Canada balks at U.S. overflight security rules

Canada is balking at a U.S. plan that would require Canadian airlines to turn over information about passengers flying above the United States to reach third countries.

The Government of Canada recently submitted its official comments on the U.S. Department of Homeland Security's (DHS) Notice of Proposed Rulemaking (NPRM) on the Secure Flight Program, urging the U.S. to exempt all Canadian overflights.

"The Government of Canada is concerned about the implications of the U.S. proposed Secure Flight Program; and we are working hard to find a solution," said Cannon, Canada's Minister of Transport, Infrastructure and Communities "Canada and the United States have long worked closely together to promote aviation security, and this cooperation has greatly intensified since the tragic events of September 11, 2001. We want to continue this spirit of cooperation, which includes an assessment of threat and risk, recognizes existing security initiatives and values privacy and individual rights."

The official comments represent Canada's position and recommendations on the proposed U.S. Secure Flight Program. They include an assertion that, in light of existing strong security protocols and security initiatives and ongoing and growing cooperative capacity to address security challenges, all flights between Canada and third countries that overfly the U.S. should be exempt from the U.S. Secure Flight program. (All domestic Canadian flights, representing over 75 per cent of overflights, will be exempt under the proposed U.S. Secure Flight Program.)

"We acknowledge the right of a country under the international law of the 1944 Chicago Convention to regulate access to its airspace, including overflights that do not land in its territory," continued Minister Cannon.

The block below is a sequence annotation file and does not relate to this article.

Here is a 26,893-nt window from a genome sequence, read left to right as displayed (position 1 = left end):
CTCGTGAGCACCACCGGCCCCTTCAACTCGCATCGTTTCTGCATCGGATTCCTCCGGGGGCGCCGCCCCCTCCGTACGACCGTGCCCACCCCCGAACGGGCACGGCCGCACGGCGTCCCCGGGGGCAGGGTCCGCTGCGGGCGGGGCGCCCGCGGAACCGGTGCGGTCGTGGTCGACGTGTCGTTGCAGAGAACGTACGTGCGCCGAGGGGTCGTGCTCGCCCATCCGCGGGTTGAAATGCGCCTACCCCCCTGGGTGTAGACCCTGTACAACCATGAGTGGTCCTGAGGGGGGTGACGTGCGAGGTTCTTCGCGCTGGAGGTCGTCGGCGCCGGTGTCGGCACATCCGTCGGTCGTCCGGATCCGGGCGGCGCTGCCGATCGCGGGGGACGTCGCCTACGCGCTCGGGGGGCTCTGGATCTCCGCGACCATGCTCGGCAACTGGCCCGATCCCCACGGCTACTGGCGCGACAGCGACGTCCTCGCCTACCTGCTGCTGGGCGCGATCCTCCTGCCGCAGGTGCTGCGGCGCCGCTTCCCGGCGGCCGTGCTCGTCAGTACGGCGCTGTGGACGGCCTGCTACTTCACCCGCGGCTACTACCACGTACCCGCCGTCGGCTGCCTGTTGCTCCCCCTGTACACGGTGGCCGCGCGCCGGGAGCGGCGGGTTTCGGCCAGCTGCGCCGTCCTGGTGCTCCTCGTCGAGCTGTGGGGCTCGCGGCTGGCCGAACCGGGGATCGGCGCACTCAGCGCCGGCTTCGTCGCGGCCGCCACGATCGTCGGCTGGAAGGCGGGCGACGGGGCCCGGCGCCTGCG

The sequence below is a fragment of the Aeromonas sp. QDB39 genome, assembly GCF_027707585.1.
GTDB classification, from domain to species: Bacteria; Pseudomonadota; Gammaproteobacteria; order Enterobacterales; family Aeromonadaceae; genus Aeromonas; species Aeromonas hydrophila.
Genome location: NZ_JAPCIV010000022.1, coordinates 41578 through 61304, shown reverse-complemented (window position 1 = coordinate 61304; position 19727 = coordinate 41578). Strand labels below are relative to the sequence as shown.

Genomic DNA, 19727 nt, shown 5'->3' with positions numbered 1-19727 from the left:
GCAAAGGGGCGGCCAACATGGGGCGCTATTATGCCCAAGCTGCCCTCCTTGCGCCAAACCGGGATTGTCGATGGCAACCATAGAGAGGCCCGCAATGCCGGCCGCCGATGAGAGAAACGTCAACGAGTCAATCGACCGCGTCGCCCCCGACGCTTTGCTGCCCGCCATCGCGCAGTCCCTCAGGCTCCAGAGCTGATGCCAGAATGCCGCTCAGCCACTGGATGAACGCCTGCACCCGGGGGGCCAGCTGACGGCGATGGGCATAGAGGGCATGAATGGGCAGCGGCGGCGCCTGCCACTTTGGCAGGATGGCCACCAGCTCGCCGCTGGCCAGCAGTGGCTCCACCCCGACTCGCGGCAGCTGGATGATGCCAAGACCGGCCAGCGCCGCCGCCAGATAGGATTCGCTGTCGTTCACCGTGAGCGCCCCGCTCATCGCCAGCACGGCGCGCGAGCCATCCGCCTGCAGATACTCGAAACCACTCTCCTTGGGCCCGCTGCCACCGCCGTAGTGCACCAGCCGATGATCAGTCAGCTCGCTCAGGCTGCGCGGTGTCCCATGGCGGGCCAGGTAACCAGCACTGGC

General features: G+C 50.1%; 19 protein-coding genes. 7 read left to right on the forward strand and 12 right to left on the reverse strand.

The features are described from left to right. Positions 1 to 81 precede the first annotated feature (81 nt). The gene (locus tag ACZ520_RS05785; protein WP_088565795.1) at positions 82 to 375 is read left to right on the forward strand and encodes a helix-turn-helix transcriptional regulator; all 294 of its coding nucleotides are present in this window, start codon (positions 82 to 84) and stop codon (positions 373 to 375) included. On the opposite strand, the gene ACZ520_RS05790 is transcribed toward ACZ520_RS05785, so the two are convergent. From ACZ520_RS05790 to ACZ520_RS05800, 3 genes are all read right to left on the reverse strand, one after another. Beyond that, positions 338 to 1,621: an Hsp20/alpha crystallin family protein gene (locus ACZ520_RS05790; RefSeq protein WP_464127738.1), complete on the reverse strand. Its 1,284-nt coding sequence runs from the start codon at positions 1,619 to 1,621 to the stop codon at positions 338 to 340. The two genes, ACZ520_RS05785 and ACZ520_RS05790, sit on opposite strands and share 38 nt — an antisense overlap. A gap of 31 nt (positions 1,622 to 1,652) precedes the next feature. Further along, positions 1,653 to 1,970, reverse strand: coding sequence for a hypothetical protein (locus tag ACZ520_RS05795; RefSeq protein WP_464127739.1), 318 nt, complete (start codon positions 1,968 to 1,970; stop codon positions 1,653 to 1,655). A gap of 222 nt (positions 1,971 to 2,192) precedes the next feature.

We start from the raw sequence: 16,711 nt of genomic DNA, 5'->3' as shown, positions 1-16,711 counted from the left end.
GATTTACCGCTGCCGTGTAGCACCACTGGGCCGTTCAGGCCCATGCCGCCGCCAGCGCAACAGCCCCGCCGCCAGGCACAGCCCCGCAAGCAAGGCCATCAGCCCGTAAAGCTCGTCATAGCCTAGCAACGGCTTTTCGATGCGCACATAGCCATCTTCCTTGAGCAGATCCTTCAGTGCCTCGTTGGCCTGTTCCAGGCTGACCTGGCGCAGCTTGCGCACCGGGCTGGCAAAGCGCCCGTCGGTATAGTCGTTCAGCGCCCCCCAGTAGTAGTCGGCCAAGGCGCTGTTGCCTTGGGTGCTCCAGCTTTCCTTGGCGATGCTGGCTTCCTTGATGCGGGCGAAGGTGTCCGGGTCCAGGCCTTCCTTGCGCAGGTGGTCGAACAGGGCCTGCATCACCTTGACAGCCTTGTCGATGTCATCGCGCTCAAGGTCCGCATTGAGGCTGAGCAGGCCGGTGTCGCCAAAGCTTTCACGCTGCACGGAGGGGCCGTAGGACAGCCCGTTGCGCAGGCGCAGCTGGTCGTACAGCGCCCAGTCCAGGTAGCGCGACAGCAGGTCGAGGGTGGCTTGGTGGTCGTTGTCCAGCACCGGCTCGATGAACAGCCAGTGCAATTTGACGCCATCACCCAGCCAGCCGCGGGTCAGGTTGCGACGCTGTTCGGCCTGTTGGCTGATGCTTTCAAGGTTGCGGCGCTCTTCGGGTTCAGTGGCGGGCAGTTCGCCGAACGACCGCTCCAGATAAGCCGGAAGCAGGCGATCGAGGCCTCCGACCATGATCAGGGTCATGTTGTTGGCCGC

"However, in light of our complementary security systems and the security cooperation of Canada and the United States, and the relative risk, we believe that there are excellent security grounds for the proposed Secure Flight Program to exempt all flights to, from and within Canada that overfly the United States."

Cannon believes the risks represented by overflights can be mitigated and managed through effective security measures and appropriate cooperation between the two countries.

The official comments also express concern about the impact that the proposed program would have on the privacy of Canadians, many of whom take part in a winter exodus to Mexico, Cuba and the Caribbean. The protection of the privacy of travelers is of critical concern to Canadians.

The concept of consent is central to Canadian privacy standards and Canada is concerned that the proposed Secure Flight program could use passenger information for vetting against watch lists of individuals, beyond those who pose a threat to aviation security.

Earlier this year, the Bush Administration proposed a security program to screen airline passengers and finalized a rule that require air carriers operating international flights to send federal security authorities passenger data before planes take off rather than afterward, as is now the case. DHS said the measures will strengthen aviation security through uniform and consistent passenger prescreening against government watch lists.

DHS published two regulations that will initiate these changes: the Advance Passenger Information System (APIS) Predeparture Final Rule, which enables DHS to collect manifest information for international flights departing from or arriving in the United States prior to boarding; and, the Secure Flight NPRM, which lays out DHS plans to assume watch list matching responsibilities from air carriers for domestic flights and align domestic and international passenger prescreening.

Congress mandated that DHS' Customs and Border Protection (CBP) establish a requirement to receive advance information on international passengers traveling by air prior to their departure, as part of the 2004 Intelligence Reform and Terrorism Prevention Act (IRTPA).

Today, CBP requires commercial carriers to provide APIS and certain Passenger Name Record (PNR) data arriving in or departing from the United States. The final APIS predeparture regulation will require air carriers to transmit manifests 30 minutes prior to departure of the aircraft or provide manifest information on passengers as each passenger checks in for the flight, up to the time when aircraft doors are secured.

The new plan would require airline passengers to give their full names when they make their reservations. They also will be asked if they are willing to provide their address, date of birth and sex to reduce false matches with names on government terrorist watch lists.